Imagine you are watching your favorite sporting event as the game begins and the players take the field. They make a few mistakes and a few good plays as the game unfolds.
No matter what happens during the game the coaches don’t leave the sidelines and begin playing. The players take the field and the coaches stay on the sidelines.
Now imagine Scouting as a game. We have players, (Scouts), coaches (Scouters), we wear uniforms, we learn skills and rules, (the Scout Oath and Law, camp craft, etc.), and meet challenges, (a troop meeting, a campout, etc.).
Good coaches and good Scouters don’t leave the sidelines and interfere with the game; they prepare the team and see each player gets on the field.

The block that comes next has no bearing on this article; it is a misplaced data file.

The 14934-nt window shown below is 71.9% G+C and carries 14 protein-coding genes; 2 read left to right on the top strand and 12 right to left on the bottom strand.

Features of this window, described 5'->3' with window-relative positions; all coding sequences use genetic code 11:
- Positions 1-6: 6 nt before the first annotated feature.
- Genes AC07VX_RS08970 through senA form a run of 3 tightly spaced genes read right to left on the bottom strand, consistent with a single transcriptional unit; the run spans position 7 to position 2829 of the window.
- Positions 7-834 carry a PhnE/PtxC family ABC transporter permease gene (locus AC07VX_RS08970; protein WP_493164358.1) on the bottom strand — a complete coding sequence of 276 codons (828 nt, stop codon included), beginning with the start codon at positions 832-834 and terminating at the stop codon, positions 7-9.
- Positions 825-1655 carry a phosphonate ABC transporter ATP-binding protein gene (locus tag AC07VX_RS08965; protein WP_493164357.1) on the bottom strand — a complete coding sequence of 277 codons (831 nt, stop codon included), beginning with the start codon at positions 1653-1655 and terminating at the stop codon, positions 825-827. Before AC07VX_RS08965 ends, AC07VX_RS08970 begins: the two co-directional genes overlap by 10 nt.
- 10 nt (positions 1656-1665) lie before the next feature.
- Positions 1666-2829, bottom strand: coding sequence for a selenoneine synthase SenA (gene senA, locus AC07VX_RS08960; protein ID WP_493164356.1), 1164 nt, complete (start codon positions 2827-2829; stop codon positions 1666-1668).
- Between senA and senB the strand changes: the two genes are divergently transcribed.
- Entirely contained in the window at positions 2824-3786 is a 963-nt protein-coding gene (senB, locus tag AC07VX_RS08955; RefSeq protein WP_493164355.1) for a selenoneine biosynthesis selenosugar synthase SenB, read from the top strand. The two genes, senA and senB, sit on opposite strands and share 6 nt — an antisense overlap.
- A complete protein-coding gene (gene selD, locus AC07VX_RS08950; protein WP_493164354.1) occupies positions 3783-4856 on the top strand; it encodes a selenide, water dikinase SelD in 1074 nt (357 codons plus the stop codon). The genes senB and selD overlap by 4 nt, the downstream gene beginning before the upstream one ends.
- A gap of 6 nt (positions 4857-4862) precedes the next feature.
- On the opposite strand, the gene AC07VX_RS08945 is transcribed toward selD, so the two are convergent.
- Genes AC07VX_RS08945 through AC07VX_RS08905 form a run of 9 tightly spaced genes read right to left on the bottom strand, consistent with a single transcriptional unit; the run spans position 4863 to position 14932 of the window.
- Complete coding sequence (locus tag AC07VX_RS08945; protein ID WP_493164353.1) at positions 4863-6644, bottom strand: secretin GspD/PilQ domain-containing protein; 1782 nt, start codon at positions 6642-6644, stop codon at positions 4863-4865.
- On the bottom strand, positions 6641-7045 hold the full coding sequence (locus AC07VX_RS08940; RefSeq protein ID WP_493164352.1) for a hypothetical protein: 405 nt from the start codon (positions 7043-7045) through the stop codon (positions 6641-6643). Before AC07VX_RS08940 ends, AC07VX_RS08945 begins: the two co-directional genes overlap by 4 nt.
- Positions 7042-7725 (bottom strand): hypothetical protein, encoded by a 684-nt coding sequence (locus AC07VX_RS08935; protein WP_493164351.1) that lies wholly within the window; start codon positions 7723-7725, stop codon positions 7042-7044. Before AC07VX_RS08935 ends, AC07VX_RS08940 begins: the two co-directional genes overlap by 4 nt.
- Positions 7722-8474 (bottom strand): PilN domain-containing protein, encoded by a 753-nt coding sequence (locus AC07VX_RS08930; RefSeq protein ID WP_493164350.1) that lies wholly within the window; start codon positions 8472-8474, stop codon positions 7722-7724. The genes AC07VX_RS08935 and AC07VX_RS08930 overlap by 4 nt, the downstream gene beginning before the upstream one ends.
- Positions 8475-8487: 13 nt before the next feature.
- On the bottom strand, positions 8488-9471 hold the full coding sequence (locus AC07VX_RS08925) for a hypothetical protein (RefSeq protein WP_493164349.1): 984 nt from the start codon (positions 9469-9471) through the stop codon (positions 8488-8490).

Once the game begins the players play, win loose or draw. A good coach knows a team generally learns more from honest mistakes than they learn from winning.
If a coach steps into the game a player get’s sidelined, if players leave the game the whole team suffers.
It takes courage, wisdom and experience to recognize where the sidelines end and the playing field begins in Scouting. We don’t have chalk lines, we don’t have referees, we have to let the Scouts take the lead and do their best while we encourage and advise from a respectable distance.
A good Scout Troop will have no players on the sidelines and no coaches on the field.